In our pressurised, fast paced, jet setting lives, amidst global political, religious and racial unrest, many of us relish a nostalgic longing for social stability, morality and tradition. The theatre is the place to find this lost world through the classic plays of the early 20th century. Never has Noel Coward been so popular with recent sell-out performances in London and across the UK of Private Lives, Present Laughter and Hay Fever – starring the likes of Judi Dench and Simon Callow. Bernard Shaw’s Mrs Warren’s Profession is currently being revived at the Royal Lyceum Edinburgh. And now Somerset Maugham’s psychological thriller, The Letter, first staged in 1927, has been revived for a UK tour, starring TV actors Anthony Andrews and Jenny Seagrove. Whether for the play or for the cast, The King’s Theatre, Edinburgh was packed last Wednesday night.
Set on a rubber plantation estate in the heart of Colonial British Malaysia in the mid 1920s, Leslie Crosbie, (Jenny Seagrove) is married to Robert, her adoring planter husband. As we learn more about their relationship later, he goes away for business meetings in Singapore, while she stays home with staff of house boys, to play tennis, go to dinner parties and embroider lace. The play starts with a bang, or more literally, six gun shots before the curtain rises. Leslie is standing over the body of a dead man on her veranda, explaining to her house boys that “He tried to make love to me and I shot him.” The dead man is a neighbour and social friend, Geoffrey Hammond.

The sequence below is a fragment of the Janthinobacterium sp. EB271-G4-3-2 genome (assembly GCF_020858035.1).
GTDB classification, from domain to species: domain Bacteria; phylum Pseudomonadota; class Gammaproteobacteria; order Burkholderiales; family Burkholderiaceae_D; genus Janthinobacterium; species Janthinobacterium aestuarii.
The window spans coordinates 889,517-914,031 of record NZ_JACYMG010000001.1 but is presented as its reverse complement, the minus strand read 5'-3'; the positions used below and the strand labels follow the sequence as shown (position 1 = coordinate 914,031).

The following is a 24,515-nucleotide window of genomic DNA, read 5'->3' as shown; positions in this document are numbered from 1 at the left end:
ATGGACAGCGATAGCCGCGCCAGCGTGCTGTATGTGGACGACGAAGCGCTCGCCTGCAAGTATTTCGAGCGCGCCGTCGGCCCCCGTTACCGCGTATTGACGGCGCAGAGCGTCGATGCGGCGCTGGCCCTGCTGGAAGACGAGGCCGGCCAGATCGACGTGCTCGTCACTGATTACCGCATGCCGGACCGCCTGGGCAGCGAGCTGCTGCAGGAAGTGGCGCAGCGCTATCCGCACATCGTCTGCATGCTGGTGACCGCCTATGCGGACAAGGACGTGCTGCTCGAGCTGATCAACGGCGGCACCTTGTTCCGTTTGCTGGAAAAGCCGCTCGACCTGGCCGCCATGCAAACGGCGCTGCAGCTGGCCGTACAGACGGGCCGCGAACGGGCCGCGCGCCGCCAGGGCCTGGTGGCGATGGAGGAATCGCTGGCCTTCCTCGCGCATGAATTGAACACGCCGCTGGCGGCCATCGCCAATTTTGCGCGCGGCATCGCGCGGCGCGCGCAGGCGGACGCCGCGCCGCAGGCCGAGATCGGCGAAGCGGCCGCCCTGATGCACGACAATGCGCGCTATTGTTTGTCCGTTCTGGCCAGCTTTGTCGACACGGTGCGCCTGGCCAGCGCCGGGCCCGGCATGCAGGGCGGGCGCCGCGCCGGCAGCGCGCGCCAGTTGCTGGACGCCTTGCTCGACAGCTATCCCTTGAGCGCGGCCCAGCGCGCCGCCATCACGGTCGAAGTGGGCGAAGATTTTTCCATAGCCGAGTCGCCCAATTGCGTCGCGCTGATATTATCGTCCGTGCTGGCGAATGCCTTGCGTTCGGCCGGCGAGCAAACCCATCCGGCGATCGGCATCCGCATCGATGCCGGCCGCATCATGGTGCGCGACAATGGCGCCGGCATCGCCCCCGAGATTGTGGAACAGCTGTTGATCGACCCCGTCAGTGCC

Robert appoints his best friend and lawyer, Howard Joyce, (Anthony Andrews) to represent his wife in court. The criminal investigation begins and initially it seems like a clear cut case of self defence - an uninvited guest, attempted rape, justifiable manslaughter, virtue intact. But questions are raised - why shoot him six times and why had Hammond visited the house so late at night.?
Jenny Seagrove - tall, slender and stunningly beautiful - plays Leslie with a cool, surreptitious sexual charm. She has to “woo” Joyce to believe her story and ensure he will defend her with the utmost conviction. Evidence then swings against her with the appearance of a damaging letter. Andrews, every inch her prim, polite and upright lawyer, is seduced by her wily ways and slowly pushed into a dangerous game of intrigue and corruption.
Outside the courtroom drama, there’s an amusing scene when Joyce has to visit an opium den in Singapore’s Chinatown, brilliantly and colourfully portrayed through authentic music and street sound effects while Andrews shows some real comedic talent.
The set design – (Malay Bungalow
living room complete with bamboo chairs, blinds and whisky decanter)
– costumes - (white suits, panama hats and print frocks) - clipped
accents and mannerisms, capture the tropical heat, the period and
Colonial lifestyle. Moreover, we carefully observe the imperial
attitude of the upper crust British towards their inferior, yet
loyal, servants. Maugham lived in Singapore and his stories were
based upon and inspired by life here. As well as being an
entertaining thriller, to see “The Letter” today is a vitally
important piece of social history which teaches us a lot about the
old class system and British Empire.
©Vivien Devlin, 28 February, 2007 - Published on EdinburghGuide.com